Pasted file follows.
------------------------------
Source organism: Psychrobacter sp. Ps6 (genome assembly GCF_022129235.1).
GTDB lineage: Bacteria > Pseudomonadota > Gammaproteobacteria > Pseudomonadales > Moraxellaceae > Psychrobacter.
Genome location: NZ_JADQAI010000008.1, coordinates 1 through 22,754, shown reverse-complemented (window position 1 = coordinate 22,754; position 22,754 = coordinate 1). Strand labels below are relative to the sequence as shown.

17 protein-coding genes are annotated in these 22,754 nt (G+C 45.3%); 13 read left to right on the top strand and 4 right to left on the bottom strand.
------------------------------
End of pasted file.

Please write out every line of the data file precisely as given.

Source organism: Psychrobacter sp. Ps6 (genome assembly GCF_022129235.1).
GTDB lineage: Bacteria > Pseudomonadota > Gammaproteobacteria > Pseudomonadales > Moraxellaceae > Psychrobacter.
Genome location: NZ_JADQAI010000008.1, coordinates 1 through 22,754, shown reverse-complemented (window position 1 = coordinate 22,754; position 22,754 = coordinate 1). Strand labels below are relative to the sequence as shown.

17 protein-coding genes are annotated in these 22,754 nt (G+C 45.3%); 13 read left to right on the top strand and 4 right to left on the bottom strand.